The OFA works primarily with  people 60 and older, and their caregivers, she said; however, “loneliness and isolation do not solely impact this group.”

“This is an issue that impacts many people throughout their lifespan and can have a negative effect on the health and well-being of all of us,” she said. “We thought that it would be a wonderful opportunity to bring people in our community, of all ages, together to have an event that can spark ways to overcome loneliness and isolation and help create connection.”

The presentation will include interviews with Julianne Holt-Lunstad, professor of psychology and neuroscience; Dr. Carla Perissinotto, geriatrician, social isolation and loneliness researcher; Michelle Lim, scientific chair; and Janet Morrison, co-founder for the Campaign to End Loneliness. A project that was built on hope, it "shares the latest research and interventions for individuals and communities and leaves audiences feeling empowered and reconnected," the filmmakers said.

Speaking on behalf of himself and Maddux, Applebaum shared what they hope to impart with this project.

“We want people to recognize that this is an issue, a growing epidemic that can affect anybody at any time in their lives. And it is not weakness to admit that you get lonely. It just isn't, you know, it's very hard sometimes for people, especially men we have found, to admit that they're lonely because they view it as a sign of weakness,” he said. “But those that do, and can realize that they're not alone, and this is a normal thing, are the ones that can then easily find solutions and pull themselves out of it. So that's what we hope, that people will see it. It's not this big, scary thing. It happens to everybody. And there are things you can do to get out of it.”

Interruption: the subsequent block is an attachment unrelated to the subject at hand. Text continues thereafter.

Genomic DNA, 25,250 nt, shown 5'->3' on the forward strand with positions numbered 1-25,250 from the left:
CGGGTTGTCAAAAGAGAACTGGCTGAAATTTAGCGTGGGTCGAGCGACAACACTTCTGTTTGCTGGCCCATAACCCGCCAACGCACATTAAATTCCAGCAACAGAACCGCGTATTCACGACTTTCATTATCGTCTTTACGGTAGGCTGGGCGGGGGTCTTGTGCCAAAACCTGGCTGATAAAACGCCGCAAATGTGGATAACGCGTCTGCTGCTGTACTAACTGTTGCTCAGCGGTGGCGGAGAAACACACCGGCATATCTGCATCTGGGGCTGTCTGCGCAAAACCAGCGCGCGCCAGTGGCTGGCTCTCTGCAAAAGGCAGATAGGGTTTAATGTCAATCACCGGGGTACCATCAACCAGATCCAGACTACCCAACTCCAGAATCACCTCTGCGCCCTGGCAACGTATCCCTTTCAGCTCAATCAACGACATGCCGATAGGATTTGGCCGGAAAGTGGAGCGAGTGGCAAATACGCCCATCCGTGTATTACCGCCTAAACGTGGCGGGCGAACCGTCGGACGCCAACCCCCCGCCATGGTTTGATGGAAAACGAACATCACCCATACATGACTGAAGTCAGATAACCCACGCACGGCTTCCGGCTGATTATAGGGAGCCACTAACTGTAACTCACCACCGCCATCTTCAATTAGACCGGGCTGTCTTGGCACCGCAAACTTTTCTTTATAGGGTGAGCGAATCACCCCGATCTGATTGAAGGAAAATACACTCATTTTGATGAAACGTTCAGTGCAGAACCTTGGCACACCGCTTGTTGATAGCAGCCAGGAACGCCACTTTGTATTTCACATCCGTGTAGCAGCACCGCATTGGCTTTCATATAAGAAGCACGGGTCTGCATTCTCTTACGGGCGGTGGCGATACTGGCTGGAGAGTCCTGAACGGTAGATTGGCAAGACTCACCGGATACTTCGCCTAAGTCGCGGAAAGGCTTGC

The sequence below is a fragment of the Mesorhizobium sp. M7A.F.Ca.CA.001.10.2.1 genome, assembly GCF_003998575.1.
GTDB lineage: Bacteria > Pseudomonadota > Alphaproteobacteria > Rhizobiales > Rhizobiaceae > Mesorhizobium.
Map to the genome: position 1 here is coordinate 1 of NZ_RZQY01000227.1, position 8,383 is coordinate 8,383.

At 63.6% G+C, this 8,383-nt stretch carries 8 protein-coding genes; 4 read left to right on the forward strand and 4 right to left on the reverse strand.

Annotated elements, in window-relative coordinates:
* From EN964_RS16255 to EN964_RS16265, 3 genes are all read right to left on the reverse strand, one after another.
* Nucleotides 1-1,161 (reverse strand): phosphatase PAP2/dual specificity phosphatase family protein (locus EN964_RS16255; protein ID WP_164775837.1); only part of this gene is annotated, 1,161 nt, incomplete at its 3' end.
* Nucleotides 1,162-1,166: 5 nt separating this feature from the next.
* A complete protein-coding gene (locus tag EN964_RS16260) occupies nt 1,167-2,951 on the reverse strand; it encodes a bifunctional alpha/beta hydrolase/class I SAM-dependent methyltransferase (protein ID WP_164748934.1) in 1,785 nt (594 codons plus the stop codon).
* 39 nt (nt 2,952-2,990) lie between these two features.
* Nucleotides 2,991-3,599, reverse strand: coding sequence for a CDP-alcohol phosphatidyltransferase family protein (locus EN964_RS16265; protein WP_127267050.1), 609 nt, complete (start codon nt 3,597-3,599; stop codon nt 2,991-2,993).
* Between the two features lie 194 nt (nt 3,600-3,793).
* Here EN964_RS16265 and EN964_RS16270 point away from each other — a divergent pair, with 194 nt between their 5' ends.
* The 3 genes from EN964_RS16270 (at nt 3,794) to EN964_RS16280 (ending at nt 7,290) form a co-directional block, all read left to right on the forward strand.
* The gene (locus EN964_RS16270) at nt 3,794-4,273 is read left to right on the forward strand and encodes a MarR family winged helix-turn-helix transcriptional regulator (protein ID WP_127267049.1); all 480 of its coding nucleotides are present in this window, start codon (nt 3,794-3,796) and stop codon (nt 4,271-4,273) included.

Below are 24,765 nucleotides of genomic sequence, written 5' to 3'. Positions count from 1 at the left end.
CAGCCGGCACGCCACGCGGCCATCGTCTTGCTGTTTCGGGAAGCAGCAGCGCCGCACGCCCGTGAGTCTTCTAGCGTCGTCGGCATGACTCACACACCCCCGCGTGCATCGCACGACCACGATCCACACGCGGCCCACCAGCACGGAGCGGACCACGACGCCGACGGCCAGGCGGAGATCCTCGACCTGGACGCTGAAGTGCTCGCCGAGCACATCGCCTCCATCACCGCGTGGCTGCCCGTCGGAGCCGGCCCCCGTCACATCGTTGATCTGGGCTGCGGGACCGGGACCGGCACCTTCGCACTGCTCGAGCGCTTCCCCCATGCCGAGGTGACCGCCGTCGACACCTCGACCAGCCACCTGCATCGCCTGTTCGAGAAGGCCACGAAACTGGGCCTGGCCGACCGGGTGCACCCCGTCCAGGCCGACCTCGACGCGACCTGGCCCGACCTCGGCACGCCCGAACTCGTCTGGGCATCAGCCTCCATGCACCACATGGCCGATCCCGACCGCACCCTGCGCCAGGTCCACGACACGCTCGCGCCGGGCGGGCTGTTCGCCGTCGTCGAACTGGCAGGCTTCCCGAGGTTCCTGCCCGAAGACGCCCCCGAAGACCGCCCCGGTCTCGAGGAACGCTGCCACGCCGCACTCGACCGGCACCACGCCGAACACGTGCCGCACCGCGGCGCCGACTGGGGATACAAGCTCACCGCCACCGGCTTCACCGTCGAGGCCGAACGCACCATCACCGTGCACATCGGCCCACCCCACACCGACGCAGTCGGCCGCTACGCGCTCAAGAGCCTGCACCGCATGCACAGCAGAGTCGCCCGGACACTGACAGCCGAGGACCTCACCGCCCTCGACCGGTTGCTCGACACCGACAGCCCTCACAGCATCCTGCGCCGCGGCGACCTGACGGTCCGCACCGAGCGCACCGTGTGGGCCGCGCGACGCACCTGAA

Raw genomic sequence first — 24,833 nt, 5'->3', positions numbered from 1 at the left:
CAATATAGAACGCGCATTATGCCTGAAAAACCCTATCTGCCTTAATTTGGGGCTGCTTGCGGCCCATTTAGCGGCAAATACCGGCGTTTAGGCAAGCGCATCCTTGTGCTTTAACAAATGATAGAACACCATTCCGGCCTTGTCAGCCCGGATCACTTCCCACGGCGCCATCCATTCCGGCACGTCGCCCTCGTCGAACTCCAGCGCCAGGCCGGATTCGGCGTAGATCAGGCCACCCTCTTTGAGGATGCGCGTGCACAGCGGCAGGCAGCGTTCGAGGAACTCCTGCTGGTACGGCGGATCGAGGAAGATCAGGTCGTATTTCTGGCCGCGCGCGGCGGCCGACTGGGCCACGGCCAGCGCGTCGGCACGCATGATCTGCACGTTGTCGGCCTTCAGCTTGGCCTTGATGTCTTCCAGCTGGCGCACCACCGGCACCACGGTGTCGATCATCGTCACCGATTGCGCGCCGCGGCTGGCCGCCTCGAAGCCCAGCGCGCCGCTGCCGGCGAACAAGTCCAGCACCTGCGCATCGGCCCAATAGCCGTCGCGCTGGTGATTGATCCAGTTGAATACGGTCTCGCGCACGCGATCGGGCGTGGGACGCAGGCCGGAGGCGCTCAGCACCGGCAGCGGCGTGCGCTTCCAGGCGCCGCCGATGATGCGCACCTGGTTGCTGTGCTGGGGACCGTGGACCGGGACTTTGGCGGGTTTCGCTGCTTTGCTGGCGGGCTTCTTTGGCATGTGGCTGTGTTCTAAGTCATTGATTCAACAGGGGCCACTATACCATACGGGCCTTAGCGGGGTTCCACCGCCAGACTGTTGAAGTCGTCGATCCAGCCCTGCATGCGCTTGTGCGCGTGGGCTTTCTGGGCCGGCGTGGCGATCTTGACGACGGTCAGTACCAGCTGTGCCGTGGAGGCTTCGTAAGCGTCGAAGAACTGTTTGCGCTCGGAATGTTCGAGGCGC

Some of the “Loneliness Life Hacks” suggested include: 

  • Maintaining a positive outlook 
  • Reaching out to others early when feeling lonely
  • Acceptance of one's life circumstances or situation
  • Telling others you are feeling lonely today
  • Motivating yourself to move - change settings that keep you isolated
  • Caring for an animal
  • Stepping outside your comfort zone - trying something new
  • Expressing gratitude 

For more, visit the Lonely People website.

Top two photos of Joseph Applebaum and Stu Maddux, respectively; film subjects Tony Westbrook, Ari Rossen, and Carol Hill. Photos courtesy of The Clowder Group. 

Boomers part of older population expected to keep growing, putting demand on services

By Joanne Beck

It’s countdown time for Genesee County’s Office For the Aging, Director Diana Fox says.

She estimates that the last of the Baby Boomers will be turning 65 by 2030, and that will mean more seniors to serve.